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Candid News and Events Uncategorized

Dubunking some of our notions about support for Science

We held our first #debunk in the Project Art Centre on the 9th of April.  It’s the first in a series of free morning Near Future events in Dublin where we explore #debunking some of the truism’s that misguide us all in our thinking and decision making.

After great coffee and pastries our first speaker Barre Fitzpatrick (pictured above) spoke eloquently on the nature and role of funding for basic Science research in Ireland.  This is a topic of critical importance to Ireland as a society and its place in the world. Barre pointed out that before 1999 we lacked a serious policy and investment in Science. This despite significant achievement in Science over many years.

The changed with the foundation of Science Foundation Ireland in 2000 and in some respects the period from 2000-2009 can be seen as a brief golden age for Science in Ireland.  An all too brief period it seems. Despite a decade of work the foundations that were being build are starting to crumble. A letter signed by over 900 Irish Scientists appearing just before our talk served to underline this problem.

A key point that Barre made, and is raised by the letter is that

By their very nature, such discoveries are not predictable and cannot be prescribed by what the Government calls “oriented basic research”. Equally unpredictable are the areas in which important discoveries will be made. Basic research should be funded on the criterion of excellence alone to ensure a credible and sustainable scientific infrastructure.

The Innovation Union Scorecard shows that Ireland

According to the Innovation Union Scoreboard 2014, Ireland ranks ninth on the performance of research and innovation systems in the EU countries.

Sweden tops the list, followed by Denmark, Germany and Finland. These states have balanced research and innovation systems, with very good performance on all aspects evaluated (research and innovation inputs; business innovation activities; innovation outputs; and economic effects).

As Barre noted during the talk most Irish statistics used relate back to numbers for 2009. When the system was at it’s strongest.

Barre took us through some critical points on language and the use of language with regards to research.  The linguistic positioning of research as “pure” and “ivory-tower” and a “blue sky” approach was contracted with the need for a pragmatic “grounded” approach in Ireland’s straightened circumstances. This illustration

Using another metaphor a recent piece in the Irish times wrote that

Making sure we have an SSTI policy that delivers is crucial. The age-old metaphor– “the chain is as strong as the weakest link” – is very relevant here both in relation to RD&I policies for enterprises and for investment in research and development in the higher education sector, since research and innovation are on a continuum.

To thrive in the 21st Century Ireland needs the correct State policies in place to foster local innovation, a system of secondary education that produces a scientifically literate knowledgeable society, a system of tertiary education that generates new knowledge, an industrial system that works with the educational system to produce innovative goods and services, and a system of state structures that provides the overarching framework to support innovation. The system must be dynamic enough to anticipate, pre-empt, and adapt to exogenous change yet static enough preserve the ability to change.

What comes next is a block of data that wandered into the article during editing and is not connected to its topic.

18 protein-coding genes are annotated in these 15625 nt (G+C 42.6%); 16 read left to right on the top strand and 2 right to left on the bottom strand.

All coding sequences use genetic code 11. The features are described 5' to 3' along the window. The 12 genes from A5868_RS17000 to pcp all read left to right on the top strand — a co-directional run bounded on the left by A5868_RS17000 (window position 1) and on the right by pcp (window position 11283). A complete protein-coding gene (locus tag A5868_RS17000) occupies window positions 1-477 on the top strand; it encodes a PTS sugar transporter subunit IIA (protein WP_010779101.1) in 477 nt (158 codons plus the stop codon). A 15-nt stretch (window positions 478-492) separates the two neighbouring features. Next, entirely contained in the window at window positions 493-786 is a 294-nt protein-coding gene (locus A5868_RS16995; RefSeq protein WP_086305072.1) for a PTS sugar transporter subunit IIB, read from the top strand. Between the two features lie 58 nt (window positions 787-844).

Despite our rhetoric about the importance of STEM (Science, Technology, Engineering, Maths) we are failing badly at this.

Barre’s inspired half hour exposition led into a further animated  half hour discussion amongst the attendees before we reluctantly wrapped up just after 9am.

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Communication strategy Technology Uncategorized

Snails, Systems and Slack

Paul Quigley CEO of Newswhip wrote a lovely blogpost about the great Snail Derby of 1998. Faced with the problem of getting the Snails to race in the same direction, an innovative 6yo came up with Snail Trails.

 Snail trails. Snail trails are not a product you can buy. Snail trails are a streak of water, placed in front of a snail using one’s fingertip.

You see, snails prefer pushing themselves over wet surfaces than dry surfaces. My girlfriend observed that a simple streak of wetness leading directly from the snail’s current position to the finish line kept them on the straight and narrow, so to speak. Snail trails saved the day, and the snail derby of 1988 was a roaring success.

Paul goes on to describe how you create snail trails for customer acquisition for SaaS businesses.

There is a broader lesson for businesses in the use of technology.  Demming said that “A bad system will beat a good person every time.”  A snail trail is a better system. It’s a very clever use of lightweight technology to reduce friction in a process.  Good systems do that. They reduce organisational friction.  They drive better organisational conversations.   And the value of reducing friction in processes and conversations is very very large.

One company that is building organisational snail trails is Slack.  I’m a very big fan of Slack. The value of what it’s is doing is rumoured to be up to $2 Billion. Double what it was worth 12 months ago. That’s part of the value that Slack is capturing. And it reflects a small portion of value that it is creating by building better Snail Trails.

/Dermot

[author] [author_image timthumb=’on’]http://www.nearfuture.io/wp-content/uploads/2014/03/dermot2-copy1.jpg[/author_image] [author_info]Dermot has extensive expertise in the area of Digital Transformation and Strategy.[/author_info]

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Our featured image is Snail Trails from Luís Estrela on Flickr